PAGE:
Jonathan Derbyshire: For Vladimir Putin, last week’s summit in Helsinki with Donald Trump was a moment of deep satisfaction. Mr Trump’s hesitation when asked to condemn Russian interference in the 2016 US election (or even to recognise Moscow’s responsibility) echoed the standard Putinist response to the charge of attempting to subvert American democracy.
As Gideon Rachman argues in his column this week, Mr Putin maintains that the US has long attempted to undermine Russia’s political system. And because the west lies too, Moscow’s deceptions are a legitimate defence mechanism.
Mr Putin, Gideon argues, has ducked proper attempts to deal with Russia’s many domestic problems, preferring to blame the west instead. There is a lesson here for American liberals, who might be tempted to hold Russia responsible for the rise of Trumpism, rather than looking somewhat closer to home.
Robert Shrimsley argues that the UK Conservative party is caught in a Brexit trap of its own making. Either the Tories deliver a hard Brexit and pay electorally for any adverse consequences, or they concoct a compromise that leaves them open to charges of betrayal.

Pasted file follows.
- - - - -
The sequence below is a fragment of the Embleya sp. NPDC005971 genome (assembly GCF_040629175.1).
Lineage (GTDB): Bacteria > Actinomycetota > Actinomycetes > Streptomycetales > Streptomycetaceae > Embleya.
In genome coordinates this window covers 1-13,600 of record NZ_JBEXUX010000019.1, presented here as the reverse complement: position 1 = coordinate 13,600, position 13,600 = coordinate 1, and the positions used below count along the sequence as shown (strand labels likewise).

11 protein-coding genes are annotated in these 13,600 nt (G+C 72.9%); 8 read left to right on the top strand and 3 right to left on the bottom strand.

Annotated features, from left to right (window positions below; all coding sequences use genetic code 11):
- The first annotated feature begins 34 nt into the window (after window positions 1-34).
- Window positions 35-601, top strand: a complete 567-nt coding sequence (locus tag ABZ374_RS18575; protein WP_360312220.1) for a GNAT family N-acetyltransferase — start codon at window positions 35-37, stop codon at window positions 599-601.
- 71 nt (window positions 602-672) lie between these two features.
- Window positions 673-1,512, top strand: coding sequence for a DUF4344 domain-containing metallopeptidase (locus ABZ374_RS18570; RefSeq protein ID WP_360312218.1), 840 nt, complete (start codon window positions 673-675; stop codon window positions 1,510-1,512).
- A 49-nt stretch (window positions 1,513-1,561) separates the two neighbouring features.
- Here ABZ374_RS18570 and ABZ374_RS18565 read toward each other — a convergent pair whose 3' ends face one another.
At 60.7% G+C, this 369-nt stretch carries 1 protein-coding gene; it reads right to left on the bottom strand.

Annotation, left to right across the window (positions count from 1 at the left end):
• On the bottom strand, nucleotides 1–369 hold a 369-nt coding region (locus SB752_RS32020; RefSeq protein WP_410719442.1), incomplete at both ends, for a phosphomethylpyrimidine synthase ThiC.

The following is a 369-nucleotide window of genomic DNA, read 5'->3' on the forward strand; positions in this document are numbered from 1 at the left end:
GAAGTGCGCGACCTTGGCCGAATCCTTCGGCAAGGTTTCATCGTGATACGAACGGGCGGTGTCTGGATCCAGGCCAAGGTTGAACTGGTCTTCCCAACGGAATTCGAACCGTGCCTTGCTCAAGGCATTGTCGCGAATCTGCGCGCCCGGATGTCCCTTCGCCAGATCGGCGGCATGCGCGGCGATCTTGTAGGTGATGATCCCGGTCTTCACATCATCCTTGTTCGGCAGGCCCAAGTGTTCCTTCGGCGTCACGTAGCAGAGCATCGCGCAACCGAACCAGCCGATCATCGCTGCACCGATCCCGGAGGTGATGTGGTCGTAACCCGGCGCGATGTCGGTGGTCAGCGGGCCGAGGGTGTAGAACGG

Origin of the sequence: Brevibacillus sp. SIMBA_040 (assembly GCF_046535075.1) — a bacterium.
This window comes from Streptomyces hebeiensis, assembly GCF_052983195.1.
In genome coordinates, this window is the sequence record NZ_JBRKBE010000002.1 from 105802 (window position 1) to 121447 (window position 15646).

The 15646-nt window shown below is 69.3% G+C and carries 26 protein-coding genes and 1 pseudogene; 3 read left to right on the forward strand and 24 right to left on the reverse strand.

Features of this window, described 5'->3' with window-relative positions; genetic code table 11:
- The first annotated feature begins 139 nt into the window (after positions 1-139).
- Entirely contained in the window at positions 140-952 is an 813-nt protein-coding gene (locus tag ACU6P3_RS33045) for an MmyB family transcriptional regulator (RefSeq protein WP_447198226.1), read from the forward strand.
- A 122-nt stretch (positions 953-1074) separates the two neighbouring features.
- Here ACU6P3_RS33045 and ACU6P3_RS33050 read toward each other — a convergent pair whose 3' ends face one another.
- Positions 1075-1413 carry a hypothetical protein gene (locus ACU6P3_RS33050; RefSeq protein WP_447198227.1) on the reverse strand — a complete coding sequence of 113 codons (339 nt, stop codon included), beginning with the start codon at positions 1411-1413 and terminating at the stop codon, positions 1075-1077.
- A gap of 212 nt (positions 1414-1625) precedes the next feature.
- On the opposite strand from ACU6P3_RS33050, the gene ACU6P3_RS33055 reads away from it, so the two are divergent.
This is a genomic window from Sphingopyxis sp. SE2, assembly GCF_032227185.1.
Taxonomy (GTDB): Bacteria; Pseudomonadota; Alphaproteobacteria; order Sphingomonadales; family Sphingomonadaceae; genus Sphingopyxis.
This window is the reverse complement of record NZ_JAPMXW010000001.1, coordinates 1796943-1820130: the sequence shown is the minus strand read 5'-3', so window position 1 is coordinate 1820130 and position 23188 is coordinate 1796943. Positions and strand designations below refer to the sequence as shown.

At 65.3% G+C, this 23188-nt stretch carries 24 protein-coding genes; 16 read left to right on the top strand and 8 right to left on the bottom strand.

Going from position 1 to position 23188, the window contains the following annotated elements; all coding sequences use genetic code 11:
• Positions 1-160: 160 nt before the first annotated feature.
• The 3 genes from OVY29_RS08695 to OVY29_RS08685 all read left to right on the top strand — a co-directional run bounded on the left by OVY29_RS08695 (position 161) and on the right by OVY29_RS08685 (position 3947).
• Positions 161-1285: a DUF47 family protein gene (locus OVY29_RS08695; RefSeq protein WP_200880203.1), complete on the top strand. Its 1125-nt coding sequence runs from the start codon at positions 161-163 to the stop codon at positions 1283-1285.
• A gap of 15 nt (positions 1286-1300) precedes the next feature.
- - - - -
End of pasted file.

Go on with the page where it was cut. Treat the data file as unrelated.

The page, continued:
Peter Navarro, director of the White House Office of Trade and Manufacturing Policy, defends President Trump’s belief that “economic security is national security”. Increasing defence spending, he argues, will strengthen the US manufacturing base.
Linda Bauld, deputy director of the UK Centre for Tobacco and Alcohol Studies, writes that there are risks in relying on vaping, and now “Juuling”, to wean smokers off tobacco.
Miranda Green worries that the expansion of the faith school sector in Britain over the past decade has led to an accidental drift towards deeper religious and ethnic segregation.
John Thornhill writes that China is intent on overtaking America in the global “arms race” in artificial intelligence. For the time being, the US retains a significant edge, but the Chinese are catching up fast. - Financial Times